Executive Function in the IEP Meeting

IEP and 504 plans often contain the term “executive function” for students who are dealing with the impact of ADHD, dyslexia, or other learning differences in school. Merely writing executive function, however, is not enough to ensure that students will receive the support they need to overcome their executive function challenges. An effective learning plan is specific in three areas: defining the challenges teachers are seeing, describing where and when intervention will be used to support the student, and outlining a plan for implementing the interventions and assessing the student’s progress.

Define the executive function challenges

Executive function can be hard to define, but it is important to be as specific as possible. Instead of listing executive function alone, the IEP or 504 plan should provide concrete examples that accurately describe when and where the challenge is occurring. Terms like “organization” or “thinking flexibly” are too broad when it comes to laying out a plan.  “Organization” can become “turning in completed work, planning long-term assignments, and using unstructured time efficiently.” By being precise with language, teachers will have a clear idea of where executive function supports are needed.

Describe where and when intervention takes place

The plan should be just as meticulous in describing where and when the student will require support. It is not enough to say “in general education classes” or in “special education classes.” Leaving the setting vague makes it difficult to tell who is responsible for helping the student grow in this area. The IEP or 504 should list specific assignments and classes to indicate where executive function interventions would be most helpful. This has the added benefit of making it easier to measure how successfully the school is implementing the plan.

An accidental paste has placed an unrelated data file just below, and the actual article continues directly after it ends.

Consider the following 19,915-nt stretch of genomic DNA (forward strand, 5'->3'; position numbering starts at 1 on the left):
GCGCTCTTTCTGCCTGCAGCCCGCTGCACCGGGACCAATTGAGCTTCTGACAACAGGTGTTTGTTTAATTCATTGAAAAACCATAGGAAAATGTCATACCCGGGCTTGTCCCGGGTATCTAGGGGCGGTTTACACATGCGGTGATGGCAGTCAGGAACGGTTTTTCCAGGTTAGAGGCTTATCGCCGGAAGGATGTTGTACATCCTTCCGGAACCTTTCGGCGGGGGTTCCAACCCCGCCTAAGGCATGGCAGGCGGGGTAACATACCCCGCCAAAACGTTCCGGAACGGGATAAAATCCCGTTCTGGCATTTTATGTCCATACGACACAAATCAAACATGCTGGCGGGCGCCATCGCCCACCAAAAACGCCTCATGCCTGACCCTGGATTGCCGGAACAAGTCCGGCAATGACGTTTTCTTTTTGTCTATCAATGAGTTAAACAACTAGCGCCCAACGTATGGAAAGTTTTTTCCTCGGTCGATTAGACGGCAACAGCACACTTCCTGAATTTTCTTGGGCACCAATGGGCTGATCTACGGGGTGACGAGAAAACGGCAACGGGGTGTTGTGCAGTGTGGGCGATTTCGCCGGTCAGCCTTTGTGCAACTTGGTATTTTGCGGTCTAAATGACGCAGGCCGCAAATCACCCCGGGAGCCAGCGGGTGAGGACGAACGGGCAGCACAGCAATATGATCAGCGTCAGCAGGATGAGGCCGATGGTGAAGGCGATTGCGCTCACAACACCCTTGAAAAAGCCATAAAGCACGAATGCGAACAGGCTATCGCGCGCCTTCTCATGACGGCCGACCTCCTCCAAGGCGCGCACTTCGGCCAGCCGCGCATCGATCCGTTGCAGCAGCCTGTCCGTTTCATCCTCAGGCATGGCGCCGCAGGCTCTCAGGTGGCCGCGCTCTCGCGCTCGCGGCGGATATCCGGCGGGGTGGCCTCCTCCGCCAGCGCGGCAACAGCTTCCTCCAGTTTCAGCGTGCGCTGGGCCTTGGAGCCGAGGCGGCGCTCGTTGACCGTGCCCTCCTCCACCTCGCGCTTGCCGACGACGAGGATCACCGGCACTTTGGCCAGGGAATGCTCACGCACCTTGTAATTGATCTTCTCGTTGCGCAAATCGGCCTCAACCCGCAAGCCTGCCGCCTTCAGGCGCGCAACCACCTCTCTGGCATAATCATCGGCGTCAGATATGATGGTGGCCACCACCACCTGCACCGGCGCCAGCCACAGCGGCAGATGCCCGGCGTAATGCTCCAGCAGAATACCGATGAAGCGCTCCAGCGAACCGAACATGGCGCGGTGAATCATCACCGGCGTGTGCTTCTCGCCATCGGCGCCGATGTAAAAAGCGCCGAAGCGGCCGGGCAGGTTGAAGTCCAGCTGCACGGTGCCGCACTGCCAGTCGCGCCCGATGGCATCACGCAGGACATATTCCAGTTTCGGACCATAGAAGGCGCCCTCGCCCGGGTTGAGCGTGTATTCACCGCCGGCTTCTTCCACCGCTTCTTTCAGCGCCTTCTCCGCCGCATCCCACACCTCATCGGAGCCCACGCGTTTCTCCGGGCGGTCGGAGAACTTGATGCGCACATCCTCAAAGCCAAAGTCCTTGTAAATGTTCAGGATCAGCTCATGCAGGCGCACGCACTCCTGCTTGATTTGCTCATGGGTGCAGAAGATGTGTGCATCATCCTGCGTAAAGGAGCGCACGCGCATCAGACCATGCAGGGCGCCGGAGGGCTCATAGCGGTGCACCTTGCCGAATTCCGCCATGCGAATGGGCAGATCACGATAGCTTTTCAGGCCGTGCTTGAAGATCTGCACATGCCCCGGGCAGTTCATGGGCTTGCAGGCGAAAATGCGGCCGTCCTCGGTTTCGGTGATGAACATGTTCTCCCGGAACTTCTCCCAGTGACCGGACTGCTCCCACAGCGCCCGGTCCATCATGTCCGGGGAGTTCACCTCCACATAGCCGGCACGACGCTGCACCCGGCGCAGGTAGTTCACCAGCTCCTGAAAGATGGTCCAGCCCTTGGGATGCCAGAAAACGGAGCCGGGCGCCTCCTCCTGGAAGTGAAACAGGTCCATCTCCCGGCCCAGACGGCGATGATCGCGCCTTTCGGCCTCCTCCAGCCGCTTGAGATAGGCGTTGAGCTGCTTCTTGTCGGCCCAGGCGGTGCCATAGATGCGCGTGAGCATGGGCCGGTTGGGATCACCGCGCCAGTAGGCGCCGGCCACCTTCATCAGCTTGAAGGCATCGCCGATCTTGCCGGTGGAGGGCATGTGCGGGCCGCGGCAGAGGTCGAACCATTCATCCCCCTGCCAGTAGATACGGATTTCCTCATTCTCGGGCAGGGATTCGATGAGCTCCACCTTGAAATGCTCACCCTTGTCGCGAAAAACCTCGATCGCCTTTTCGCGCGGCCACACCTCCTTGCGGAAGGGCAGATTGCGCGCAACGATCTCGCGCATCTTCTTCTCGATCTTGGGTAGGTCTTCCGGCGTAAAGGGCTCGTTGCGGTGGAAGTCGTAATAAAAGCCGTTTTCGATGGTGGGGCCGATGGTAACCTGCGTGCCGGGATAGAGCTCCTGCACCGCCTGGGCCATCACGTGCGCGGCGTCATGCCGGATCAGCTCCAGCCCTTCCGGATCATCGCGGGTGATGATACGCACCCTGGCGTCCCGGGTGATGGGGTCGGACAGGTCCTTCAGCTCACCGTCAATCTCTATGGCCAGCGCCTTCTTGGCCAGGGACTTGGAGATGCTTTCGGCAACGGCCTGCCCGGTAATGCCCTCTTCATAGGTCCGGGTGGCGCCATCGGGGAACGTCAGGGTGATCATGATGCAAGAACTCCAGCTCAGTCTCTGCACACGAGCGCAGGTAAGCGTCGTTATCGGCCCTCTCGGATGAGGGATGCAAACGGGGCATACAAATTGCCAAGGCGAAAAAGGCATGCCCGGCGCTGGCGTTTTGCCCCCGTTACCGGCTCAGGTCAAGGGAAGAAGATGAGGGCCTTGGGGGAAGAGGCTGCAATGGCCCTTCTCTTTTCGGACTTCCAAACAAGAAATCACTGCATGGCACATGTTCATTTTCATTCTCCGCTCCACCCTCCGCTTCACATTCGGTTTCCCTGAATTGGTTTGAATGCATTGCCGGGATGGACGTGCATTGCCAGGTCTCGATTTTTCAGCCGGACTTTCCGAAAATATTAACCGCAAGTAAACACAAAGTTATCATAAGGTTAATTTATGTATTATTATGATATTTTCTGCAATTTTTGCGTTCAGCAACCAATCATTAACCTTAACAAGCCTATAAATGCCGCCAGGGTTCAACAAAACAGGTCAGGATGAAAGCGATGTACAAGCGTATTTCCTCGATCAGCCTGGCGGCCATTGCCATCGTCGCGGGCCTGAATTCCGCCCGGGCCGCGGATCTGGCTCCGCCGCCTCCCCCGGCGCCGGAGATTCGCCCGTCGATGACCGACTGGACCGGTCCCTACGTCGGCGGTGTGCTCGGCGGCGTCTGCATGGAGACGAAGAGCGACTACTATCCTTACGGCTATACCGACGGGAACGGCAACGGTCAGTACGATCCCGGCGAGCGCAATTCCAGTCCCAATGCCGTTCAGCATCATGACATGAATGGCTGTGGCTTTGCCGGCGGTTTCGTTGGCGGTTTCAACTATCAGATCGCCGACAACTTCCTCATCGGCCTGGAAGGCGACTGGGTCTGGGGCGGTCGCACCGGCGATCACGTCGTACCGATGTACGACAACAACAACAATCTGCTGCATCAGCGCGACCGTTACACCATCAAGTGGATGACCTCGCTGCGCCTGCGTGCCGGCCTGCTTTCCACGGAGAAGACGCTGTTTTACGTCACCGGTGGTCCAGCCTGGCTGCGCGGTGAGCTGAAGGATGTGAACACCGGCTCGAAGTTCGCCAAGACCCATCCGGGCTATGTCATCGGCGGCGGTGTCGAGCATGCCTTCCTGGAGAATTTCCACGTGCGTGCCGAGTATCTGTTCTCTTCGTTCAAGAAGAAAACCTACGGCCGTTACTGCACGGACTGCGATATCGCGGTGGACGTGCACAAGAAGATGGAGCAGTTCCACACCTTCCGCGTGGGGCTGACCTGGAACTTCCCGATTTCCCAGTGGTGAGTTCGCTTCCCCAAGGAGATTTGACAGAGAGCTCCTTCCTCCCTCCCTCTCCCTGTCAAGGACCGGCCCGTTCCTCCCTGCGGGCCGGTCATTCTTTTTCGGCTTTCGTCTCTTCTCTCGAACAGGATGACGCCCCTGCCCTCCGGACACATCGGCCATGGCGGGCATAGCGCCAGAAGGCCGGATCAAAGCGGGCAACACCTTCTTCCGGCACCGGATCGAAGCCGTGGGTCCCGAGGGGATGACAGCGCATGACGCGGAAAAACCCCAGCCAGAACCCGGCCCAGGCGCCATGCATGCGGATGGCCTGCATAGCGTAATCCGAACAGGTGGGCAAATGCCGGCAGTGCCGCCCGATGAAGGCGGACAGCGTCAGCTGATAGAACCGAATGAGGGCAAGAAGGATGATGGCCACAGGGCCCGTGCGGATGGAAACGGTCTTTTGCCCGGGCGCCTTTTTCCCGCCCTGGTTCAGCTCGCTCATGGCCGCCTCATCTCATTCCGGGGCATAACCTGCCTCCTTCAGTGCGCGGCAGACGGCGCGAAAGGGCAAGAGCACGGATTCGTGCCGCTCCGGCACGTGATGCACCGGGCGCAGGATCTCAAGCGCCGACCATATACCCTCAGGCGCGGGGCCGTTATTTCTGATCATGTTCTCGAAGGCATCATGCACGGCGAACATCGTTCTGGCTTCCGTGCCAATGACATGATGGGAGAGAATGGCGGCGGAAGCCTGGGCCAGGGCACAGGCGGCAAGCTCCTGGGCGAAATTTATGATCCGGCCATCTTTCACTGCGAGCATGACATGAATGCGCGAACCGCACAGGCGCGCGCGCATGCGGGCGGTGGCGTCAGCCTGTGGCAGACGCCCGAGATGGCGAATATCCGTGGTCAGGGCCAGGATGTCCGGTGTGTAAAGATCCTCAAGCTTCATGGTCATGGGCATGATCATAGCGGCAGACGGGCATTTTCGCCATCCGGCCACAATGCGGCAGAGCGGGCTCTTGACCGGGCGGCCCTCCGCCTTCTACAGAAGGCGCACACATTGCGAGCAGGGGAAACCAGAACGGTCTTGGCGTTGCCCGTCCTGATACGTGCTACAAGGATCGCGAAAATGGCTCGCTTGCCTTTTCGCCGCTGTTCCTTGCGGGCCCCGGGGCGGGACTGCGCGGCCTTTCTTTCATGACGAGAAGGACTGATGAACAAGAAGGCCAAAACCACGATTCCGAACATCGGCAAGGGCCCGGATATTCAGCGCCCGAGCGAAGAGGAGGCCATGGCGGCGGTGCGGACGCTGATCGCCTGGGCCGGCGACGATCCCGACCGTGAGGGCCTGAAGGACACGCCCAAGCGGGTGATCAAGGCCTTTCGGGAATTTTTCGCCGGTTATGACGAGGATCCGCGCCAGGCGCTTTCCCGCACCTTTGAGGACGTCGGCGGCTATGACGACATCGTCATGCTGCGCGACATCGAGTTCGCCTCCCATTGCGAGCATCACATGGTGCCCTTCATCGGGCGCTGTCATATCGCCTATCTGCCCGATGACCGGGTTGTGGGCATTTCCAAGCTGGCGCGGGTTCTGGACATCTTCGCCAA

Identify specific interventions

Finally, the IEP or 504 plan should name specific strategies and interventions. Vague language, such as “organization strategies,” “graphic organizers,” or “perspective-taking strategies” leads to broad interpretation, which could result in inconsistent approaches or limited interventions. By naming specific interventions, it will be clear to all parties exactly how the student will be supported in this area. Be as concrete as possible, and consider referencing a research-based intervention, such as SMARTS.

IEP and 504 plans that are specific about executive function issues and intervention plans will become strategic tools that can help students overcome their challenges in executive function and show their true potential.

  • Michael Greschler, M.Ed., SMARTS Director